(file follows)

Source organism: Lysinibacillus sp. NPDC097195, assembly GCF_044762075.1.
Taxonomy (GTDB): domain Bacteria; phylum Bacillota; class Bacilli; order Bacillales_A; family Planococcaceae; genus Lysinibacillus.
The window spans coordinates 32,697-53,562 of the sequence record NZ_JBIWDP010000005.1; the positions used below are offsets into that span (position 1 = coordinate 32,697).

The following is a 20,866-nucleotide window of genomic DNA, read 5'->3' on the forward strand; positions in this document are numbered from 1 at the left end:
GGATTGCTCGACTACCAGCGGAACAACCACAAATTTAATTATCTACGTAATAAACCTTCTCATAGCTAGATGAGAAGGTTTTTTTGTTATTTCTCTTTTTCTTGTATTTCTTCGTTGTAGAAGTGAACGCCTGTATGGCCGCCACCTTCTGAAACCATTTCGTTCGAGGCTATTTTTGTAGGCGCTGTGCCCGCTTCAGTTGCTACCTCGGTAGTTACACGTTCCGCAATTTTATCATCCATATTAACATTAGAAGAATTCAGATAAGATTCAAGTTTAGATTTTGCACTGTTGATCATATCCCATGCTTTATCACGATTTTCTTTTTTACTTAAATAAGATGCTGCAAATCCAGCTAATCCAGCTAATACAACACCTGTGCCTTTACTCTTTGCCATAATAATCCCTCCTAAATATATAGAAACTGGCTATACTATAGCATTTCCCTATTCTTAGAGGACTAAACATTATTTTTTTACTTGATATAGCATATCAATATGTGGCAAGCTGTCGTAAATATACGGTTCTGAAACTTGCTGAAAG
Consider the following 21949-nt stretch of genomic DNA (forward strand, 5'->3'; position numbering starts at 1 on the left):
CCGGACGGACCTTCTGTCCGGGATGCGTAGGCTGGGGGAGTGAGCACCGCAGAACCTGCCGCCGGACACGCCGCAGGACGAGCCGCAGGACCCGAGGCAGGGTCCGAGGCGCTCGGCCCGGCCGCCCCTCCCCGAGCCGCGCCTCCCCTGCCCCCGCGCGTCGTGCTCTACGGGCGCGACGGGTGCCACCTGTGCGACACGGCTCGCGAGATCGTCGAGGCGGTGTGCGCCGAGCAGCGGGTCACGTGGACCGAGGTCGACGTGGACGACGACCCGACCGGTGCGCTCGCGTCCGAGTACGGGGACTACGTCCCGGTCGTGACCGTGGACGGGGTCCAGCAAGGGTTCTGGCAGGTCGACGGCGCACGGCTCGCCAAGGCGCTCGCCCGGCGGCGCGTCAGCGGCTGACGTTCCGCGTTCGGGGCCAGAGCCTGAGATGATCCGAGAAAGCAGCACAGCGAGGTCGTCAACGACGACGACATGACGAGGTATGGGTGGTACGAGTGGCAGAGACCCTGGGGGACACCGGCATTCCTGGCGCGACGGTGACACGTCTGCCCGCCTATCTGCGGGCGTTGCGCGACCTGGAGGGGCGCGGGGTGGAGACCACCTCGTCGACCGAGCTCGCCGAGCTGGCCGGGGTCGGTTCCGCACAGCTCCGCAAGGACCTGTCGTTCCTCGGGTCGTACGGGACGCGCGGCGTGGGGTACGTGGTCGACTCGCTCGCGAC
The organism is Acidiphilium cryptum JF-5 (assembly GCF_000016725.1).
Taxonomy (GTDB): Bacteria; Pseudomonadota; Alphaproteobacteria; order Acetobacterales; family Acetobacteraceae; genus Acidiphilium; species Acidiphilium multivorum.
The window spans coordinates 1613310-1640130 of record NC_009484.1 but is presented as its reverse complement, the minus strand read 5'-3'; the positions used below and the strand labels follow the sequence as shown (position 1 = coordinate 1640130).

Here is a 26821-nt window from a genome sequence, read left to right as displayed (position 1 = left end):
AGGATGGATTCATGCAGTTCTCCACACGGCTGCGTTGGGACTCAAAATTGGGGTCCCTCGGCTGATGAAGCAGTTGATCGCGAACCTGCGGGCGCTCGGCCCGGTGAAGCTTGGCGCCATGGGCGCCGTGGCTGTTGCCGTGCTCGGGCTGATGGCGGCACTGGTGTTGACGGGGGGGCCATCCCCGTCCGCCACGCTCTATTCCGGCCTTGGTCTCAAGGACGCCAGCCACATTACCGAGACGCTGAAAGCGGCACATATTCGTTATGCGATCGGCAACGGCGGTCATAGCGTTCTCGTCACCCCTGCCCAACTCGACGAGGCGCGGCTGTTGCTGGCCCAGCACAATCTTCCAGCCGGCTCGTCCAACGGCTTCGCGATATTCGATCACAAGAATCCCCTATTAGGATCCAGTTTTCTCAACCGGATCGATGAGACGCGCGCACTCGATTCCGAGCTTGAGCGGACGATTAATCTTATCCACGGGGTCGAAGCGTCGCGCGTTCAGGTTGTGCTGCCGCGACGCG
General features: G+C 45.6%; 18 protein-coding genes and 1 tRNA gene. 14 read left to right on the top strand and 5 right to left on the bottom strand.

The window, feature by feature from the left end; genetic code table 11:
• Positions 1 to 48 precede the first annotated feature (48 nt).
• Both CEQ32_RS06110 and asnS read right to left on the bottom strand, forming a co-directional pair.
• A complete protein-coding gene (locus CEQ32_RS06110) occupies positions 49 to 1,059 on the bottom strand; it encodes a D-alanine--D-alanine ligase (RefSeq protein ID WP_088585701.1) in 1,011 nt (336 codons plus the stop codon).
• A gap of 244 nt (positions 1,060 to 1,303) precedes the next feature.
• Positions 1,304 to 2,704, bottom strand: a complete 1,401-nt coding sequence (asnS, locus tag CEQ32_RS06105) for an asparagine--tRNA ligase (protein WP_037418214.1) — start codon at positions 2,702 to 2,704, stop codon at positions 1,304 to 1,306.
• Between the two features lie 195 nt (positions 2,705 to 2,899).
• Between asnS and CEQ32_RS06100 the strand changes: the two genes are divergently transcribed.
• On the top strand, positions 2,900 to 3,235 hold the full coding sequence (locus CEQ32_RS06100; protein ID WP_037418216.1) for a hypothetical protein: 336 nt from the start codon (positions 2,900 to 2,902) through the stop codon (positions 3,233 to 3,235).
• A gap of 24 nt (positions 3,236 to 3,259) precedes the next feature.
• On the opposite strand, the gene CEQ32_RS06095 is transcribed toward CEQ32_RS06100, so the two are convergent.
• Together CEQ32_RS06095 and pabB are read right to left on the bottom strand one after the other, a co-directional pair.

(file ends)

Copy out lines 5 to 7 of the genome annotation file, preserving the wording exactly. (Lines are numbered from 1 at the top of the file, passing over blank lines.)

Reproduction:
GGATTGCTCGACTACCAGCGGAACAACCACAAATTTAATTATCTACGTAATAAACCTTCTCATAGCTAGATGAGAAGGTTTTTTTGTTATTTCTCTTTTTCTTGTATTTCTTCGTTGTAGAAGTGAACGCCTGTATGGCCGCCACCTTCTGAAACCATTTCGTTCGAGGCTATTTTTGTAGGCGCTGTGCCCGCTTCAGTTGCTACCTCGGTAGTTACACGTTCCGCAATTTTATCATCCATATTAACATTAGAAGAATTCAGATAAGATTCAAGTTTAGATTTTGCACTGTTGATCATATCCCATGCTTTATCACGATTTTCTTTTTTACTTAAATAAGATGCTGCAAATCCAGCTAATCCAGCTAATACAACACCTGTGCCTTTACTCTTTGCCATAATAATCCCTCCTAAATATATAGAAACTGGCTATACTATAGCATTTCCCTATTCTTAGAGGACTAAACATTATTTTTTTACTTGATATAGCATATCAATATGTGGCAAGCTGTCGTAAATATACGGTTCTGAAACTTGCTGAAAG
Consider the following 21949-nt stretch of genomic DNA (forward strand, 5'->3'; position numbering starts at 1 on the left):
CCGGACGGACCTTCTGTCCGGGATGCGTAGGCTGGGGGAGTGAGCACCGCAGAACCTGCCGCCGGACACGCCGCAGGACGAGCCGCAGGACCCGAGGCAGGGTCCGAGGCGCTCGGCCCGGCCGCCCCTCCCCGAGCCGCGCCTCCCCTGCCCCCGCGCGTCGTGCTCTACGGGCGCGACGGGTGCCACCTGTGCGACACGGCTCGCGAGATCGTCGAGGCGGTGTGCGCCGAGCAGCGGGTCACGTGGACCGAGGTCGACGTGGACGACGACCCGACCGGTGCGCTCGCGTCCGAGTACGGGGACTACGTCCCGGTCGTGACCGTGGACGGGGTCCAGCAAGGGTTCTGGCAGGTCGACGGCGCACGGCTCGCCAAGGCGCTCGCCCGGCGGCGCGTCAGCGGCTGACGTTCCGCGTTCGGGGCCAGAGCCTGAGATGATCCGAGAAAGCAGCACAGCGAGGTCGTCAACGACGACGACATGACGAGGTATGGGTGGTACGAGTGGCAGAGACCCTGGGGGACACCGGCATTCCTGGCGCGACGGTGACACGTCTGCCCGCCTATCTGCGGGCGTTGCGCGACCTGGAGGGGCGCGGGGTGGAGACCACCTCGTCGACCGAGCTCGCCGAGCTGGCCGGGGTCGGTTCCGCACAGCTCCGCAAGGACCTGTCGTTCCTCGGGTCGTACGGGACGCGCGGCGTGGGGTACGTGGTCGACTCGCTCGCGAC